That's largely because providing top-level service as a solo agent with all the demands of this industry is harder than ever. Between budgets, marketing, and client care—when is there time to sleep anymore? Let alone have any kind of work/life balance.
So, they do what anyone with too much business to handle would do, and start a team.
But while real estate teams are a dime a dozen, productive and profitable ones are not.
While the idea of building out a team to stay on top of it all is becoming more and more popular, the easiest way to fail is to take what Kathleen calls a “we’ll just figure things out” approach to team building. Every team leader wants to be profitable and efficient, but it rarely works out that way.
“Many leaders build teams out of necessity,” says Kathleen. People get into this business because they want to live a happy lifestyle, work a job they love, afford vacations and provide for their family.
But once they really step into the wild world of real estate, they quickly realize it's a whole lot harder than it looks—and taking time off can actually cost you deals.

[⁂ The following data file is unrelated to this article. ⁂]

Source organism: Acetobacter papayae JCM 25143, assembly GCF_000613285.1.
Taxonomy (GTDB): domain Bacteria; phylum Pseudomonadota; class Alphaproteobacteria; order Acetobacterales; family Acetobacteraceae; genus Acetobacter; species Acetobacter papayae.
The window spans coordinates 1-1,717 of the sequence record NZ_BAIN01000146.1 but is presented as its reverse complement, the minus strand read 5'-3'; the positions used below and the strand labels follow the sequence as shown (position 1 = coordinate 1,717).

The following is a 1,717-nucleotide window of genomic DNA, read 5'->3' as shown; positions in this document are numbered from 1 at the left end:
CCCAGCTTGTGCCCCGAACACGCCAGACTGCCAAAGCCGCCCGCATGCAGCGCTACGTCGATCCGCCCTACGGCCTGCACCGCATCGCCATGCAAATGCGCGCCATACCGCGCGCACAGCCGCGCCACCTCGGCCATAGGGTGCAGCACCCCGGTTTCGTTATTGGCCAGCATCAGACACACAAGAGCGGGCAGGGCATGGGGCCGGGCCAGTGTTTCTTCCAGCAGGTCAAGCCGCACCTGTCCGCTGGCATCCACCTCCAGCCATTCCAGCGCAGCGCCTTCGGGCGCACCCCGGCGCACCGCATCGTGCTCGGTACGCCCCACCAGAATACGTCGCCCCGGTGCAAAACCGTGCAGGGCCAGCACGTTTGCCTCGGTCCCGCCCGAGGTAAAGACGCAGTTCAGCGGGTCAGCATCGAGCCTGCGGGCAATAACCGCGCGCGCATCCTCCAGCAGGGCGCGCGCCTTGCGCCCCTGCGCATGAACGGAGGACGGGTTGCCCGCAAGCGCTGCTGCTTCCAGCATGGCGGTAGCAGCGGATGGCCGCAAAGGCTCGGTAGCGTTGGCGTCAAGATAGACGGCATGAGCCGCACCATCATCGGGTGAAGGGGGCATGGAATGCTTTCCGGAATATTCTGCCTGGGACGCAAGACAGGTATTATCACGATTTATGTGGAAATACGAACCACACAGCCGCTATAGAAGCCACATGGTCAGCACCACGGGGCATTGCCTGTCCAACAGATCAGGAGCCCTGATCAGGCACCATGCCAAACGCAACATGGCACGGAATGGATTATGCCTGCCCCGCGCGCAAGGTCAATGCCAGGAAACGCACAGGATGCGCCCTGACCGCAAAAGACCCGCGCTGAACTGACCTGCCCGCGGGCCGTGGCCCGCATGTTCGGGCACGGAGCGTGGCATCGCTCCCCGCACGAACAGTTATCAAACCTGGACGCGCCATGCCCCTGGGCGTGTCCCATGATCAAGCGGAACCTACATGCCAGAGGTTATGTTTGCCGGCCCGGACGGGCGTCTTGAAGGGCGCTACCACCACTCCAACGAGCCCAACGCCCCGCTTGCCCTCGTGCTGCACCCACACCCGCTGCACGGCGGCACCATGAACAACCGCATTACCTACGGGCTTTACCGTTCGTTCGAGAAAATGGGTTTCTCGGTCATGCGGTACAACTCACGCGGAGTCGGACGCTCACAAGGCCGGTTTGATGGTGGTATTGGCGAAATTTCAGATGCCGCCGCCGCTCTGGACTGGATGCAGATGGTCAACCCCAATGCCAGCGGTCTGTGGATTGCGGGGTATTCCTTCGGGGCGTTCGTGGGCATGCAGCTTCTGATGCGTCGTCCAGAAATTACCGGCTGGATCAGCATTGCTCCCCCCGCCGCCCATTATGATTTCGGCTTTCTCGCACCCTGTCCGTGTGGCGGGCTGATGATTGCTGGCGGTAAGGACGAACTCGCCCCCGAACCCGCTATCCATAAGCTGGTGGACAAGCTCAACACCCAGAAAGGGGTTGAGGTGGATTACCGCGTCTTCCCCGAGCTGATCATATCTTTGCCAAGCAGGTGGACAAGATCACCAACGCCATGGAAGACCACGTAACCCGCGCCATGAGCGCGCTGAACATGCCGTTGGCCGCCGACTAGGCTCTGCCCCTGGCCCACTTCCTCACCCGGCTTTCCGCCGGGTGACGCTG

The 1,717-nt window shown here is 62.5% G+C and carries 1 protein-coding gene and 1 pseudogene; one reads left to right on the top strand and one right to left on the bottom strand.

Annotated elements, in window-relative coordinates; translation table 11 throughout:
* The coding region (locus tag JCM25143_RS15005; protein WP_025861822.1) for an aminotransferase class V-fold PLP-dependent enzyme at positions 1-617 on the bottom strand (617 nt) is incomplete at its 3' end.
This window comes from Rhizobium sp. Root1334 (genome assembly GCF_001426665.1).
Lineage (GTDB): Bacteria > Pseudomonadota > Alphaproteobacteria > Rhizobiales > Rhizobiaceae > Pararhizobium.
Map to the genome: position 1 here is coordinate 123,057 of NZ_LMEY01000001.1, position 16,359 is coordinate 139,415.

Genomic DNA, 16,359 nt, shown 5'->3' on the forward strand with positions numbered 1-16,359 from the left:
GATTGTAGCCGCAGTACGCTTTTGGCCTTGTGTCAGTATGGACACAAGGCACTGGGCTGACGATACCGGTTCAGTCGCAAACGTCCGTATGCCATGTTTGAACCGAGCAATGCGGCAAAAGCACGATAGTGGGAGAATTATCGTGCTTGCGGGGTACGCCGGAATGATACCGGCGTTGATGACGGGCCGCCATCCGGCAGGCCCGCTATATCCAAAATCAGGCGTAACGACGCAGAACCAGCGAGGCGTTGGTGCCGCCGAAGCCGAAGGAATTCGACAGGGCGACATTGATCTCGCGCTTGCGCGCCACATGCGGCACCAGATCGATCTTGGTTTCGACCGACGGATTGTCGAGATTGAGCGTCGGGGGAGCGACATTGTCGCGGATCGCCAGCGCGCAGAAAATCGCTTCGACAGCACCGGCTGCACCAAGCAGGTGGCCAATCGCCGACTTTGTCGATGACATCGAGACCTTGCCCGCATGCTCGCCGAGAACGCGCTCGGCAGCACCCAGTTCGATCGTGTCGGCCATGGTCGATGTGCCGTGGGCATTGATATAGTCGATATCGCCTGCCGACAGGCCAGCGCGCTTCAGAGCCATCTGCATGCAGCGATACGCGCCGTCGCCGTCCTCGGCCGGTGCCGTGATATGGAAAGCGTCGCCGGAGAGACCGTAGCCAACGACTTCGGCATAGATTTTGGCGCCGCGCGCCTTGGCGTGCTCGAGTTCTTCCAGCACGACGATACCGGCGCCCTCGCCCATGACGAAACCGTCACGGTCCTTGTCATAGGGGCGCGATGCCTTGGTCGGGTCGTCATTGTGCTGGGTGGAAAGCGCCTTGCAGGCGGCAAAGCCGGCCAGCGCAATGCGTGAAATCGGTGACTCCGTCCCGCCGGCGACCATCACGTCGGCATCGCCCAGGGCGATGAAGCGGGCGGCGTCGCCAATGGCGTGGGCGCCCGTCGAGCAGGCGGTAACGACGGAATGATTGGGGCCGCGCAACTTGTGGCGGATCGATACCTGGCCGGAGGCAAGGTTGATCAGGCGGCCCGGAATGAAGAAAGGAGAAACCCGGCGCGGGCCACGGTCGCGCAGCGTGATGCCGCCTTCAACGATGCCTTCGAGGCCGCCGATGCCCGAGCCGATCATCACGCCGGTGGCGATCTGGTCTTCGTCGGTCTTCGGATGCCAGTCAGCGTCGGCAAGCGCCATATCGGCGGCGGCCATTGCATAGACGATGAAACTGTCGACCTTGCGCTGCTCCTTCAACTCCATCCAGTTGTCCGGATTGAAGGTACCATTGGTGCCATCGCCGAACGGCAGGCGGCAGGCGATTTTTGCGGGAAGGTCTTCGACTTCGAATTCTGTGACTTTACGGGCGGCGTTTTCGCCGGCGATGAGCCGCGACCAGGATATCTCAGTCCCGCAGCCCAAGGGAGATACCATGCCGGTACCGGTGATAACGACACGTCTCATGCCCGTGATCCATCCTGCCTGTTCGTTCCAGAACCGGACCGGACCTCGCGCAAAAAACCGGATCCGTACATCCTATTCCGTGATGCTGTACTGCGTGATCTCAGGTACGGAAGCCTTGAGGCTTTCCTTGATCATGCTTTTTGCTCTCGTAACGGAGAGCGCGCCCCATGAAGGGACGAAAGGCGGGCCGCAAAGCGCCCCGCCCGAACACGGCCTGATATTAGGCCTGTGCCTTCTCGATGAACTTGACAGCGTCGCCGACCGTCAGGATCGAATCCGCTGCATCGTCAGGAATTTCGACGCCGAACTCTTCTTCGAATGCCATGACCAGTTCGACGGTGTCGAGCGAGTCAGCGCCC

For those of us killing it (and possibly killing ourselves) as a high-octane solo agent, it's hard to step back and realize that, with a team, you won’t need to reply to every email, answer every call or run toward every lead with an air of desperation.
So, what's the difference between the burnout teams and the ones that are living the lifestyles they always dreamed of? Let's take a closer look.
The amazing team at Kathleen Black Coaching & Consulting (KBCC).
The bottom line for experts like Kathleen is that successful teams work with a proven model.